Making Fluency Fun!

 

   

 

                  Growing Independence and Fluency

           Lauren Singer

 

Rationale:

In order to become better readers, students must learn to read fluently. Reading with fluency is being able to read with automatic word recognition, which results in the ability to read text at a quick, smooth rate, and with expression. Fluency helps students comprehend what they are reading since fluent readers are more focused on what the words mean then how to pronounce them. Rereading is one strategy that this lesson will use to help with fluency that. Rereading to create fluency really helps children to understand the meaning of the text.

 

 

Materials:

            -Stopwatch

            -Miss French decodable text

            -Pencils

            -Time 1: ___________ Time 2: ___________

            Copy of the sentence: Miss French lives at the end of the path.

Checklist 1                   Checklist 2

 O                          O                     Read faster.

O                           O                    Read smoother.

 O                          O                     Remembered more words.

                      O                           O                     Read with expression.

 

Procedures:

c      1. Begin the lesson by explaining to the students the importance of fluency. Read the sentence, “ Miss French had the big brick home at the end of the block”(Stopping to sound out each word) Ask the students if they understood what you just read. Then re-read the sentence with smoothness and enthusiasm. Ask the students if they understood the way you said the sentence that time. Talk about how important reading with fluency is and how it helps us understand more of what we are reading. Explain how rereading the same text helps us to better comprehend what we read, by reading quicker and smoother, gaining fluency.

 

2.     2. Model how to read a passage with more expression from Miss French. “I am going to read a sentence to you in two different ways. When I finish, I want you to tell me which way you liked the best.”  First read in a very monotone voice pausing to sound out individual letters. Then read it again in an expressive, smooth voice. It had a path that led to a stream. It was fun to sneak in the gate and go to the stream. So, which way did you like best? I agree, the second sounded a lot better! Can you raise your hand and tell me something I did differently on the second reading?” Have students discuss what made the second reading sound better than the first. Another tool we can use is crosschecking. Crosschecking is a tool that fluent readers use to make sense of the sentences that they read and to read more smoothly. It reminds us to go back and re read what we do not understand until it makes sense, creating fluency.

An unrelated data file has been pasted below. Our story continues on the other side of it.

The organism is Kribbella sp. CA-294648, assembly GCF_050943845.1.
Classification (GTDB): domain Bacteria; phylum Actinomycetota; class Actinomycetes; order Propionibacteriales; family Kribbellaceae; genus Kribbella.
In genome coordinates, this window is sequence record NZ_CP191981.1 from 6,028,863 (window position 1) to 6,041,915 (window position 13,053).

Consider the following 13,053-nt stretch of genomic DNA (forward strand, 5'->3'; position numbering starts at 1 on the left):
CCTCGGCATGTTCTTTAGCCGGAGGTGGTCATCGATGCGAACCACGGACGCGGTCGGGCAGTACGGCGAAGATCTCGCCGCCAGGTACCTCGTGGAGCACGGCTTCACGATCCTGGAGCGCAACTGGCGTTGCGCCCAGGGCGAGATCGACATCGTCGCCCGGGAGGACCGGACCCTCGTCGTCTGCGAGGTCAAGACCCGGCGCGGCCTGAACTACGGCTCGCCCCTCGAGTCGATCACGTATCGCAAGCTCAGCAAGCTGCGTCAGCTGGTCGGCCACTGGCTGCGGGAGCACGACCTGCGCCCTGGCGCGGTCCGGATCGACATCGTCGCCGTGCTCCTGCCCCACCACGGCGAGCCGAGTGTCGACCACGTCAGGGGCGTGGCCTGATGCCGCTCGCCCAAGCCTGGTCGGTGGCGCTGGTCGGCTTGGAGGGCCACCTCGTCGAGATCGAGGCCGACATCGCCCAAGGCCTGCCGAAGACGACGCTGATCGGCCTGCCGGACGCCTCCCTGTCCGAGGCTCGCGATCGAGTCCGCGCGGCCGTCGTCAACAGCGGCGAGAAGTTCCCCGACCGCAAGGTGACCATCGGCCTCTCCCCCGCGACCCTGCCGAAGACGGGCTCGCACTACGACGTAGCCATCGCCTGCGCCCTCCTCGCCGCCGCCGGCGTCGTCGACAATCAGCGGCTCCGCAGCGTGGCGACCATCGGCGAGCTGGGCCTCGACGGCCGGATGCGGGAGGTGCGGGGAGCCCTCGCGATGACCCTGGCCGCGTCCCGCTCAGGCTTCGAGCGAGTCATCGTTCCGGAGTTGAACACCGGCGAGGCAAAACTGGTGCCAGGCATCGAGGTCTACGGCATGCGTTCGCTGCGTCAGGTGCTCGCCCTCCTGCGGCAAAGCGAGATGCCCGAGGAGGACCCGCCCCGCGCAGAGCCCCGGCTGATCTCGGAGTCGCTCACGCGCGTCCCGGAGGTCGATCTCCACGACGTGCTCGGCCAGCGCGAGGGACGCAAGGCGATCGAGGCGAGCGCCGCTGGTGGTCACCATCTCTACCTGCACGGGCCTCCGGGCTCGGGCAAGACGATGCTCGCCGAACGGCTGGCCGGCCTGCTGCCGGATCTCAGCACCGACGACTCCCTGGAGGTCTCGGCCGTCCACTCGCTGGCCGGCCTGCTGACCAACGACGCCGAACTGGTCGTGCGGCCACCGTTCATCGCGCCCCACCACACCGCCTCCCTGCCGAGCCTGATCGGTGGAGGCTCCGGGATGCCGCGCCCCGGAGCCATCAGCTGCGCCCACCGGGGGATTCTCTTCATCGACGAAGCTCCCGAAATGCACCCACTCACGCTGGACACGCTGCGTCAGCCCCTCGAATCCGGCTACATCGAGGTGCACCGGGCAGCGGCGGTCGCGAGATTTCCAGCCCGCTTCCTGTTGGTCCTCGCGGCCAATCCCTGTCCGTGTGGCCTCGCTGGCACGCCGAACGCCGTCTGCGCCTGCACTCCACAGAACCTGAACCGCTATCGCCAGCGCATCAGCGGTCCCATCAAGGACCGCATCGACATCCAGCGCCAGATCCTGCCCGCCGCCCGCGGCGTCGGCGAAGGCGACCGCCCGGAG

3.     3.“Now it’s your turn to practice fluent reading.” Pair the students up with a partner. “With your partner, you will listen to them read the sentence Miss French lives at the end of the path. They will take notes on the checklist. It is good to practice fluency so we can better understand what we read.

 

 4.After all students are finished reading the story through give them further instructions, “You will do the same thing for the second and third time you read the story. Your partner will also be using the checklist to see each time you read if you remembered more words, read faster, smoother, or with more expression. Once you have read 2 times and your partner has recorded all the information you will then you will switch and record the information for them.”

 

5.     5. For assessment, I will observe the children as I walk around the room during their one-minute reads with their partner. I will have each child individually read one minute for me as I record their progress on my chart with the fluency checklist

 

 

Recourses:

Fast! Fluency! Fun! Lauren Davee:

http://www.auburn.edu/academic/education/reading_genie/doorways/daveelgf.htm

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